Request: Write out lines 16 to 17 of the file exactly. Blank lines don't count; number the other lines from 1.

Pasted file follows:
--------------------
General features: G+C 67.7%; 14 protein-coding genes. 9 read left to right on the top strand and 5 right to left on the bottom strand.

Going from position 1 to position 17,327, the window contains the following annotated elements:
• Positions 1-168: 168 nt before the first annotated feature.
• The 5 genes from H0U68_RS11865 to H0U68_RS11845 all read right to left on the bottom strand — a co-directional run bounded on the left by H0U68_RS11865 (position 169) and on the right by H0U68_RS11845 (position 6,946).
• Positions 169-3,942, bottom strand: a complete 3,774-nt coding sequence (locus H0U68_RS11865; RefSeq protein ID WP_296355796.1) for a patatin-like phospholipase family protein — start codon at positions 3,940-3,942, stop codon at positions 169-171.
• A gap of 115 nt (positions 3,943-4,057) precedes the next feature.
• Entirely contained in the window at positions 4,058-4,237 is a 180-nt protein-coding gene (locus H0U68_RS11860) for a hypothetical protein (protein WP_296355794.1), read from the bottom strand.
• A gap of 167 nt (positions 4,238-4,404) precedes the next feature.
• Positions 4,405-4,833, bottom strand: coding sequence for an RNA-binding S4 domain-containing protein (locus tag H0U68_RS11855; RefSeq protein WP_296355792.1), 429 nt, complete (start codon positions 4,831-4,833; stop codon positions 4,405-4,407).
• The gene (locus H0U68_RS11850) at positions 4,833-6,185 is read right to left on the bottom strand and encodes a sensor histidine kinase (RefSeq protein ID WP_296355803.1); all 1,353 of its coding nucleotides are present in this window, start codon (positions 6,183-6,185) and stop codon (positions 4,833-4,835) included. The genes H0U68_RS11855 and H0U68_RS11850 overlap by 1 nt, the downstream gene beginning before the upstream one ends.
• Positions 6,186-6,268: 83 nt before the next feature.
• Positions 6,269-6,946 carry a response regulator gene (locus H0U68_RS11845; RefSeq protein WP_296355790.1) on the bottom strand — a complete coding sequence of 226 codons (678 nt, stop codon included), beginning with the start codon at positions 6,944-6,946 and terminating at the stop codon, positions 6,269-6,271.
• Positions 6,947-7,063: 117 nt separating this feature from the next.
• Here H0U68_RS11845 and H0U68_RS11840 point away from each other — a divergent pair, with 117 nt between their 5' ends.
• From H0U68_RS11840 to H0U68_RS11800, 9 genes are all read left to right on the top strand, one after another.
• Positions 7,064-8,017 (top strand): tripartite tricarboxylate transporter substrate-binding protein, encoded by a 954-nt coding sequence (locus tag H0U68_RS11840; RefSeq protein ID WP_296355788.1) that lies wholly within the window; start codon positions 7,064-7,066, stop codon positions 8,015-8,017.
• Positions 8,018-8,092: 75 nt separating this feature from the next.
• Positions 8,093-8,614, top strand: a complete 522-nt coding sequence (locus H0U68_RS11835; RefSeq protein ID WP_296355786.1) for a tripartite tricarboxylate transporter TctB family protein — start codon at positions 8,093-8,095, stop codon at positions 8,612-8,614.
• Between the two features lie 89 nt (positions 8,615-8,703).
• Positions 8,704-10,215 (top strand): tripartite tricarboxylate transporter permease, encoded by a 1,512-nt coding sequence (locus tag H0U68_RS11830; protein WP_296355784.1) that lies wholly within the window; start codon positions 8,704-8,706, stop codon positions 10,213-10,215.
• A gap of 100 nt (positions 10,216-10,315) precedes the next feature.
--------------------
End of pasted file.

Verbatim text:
• Positions 7,064-8,017 (top strand): tripartite tricarboxylate transporter substrate-binding protein, encoded by a 954-nt coding sequence (locus tag H0U68_RS11840; RefSeq protein ID WP_296355788.1) that lies wholly within the window; start codon positions 7,064-7,066, stop codon positions 8,015-8,017.
• Positions 8,018-8,092: 75 nt separating this feature from the next.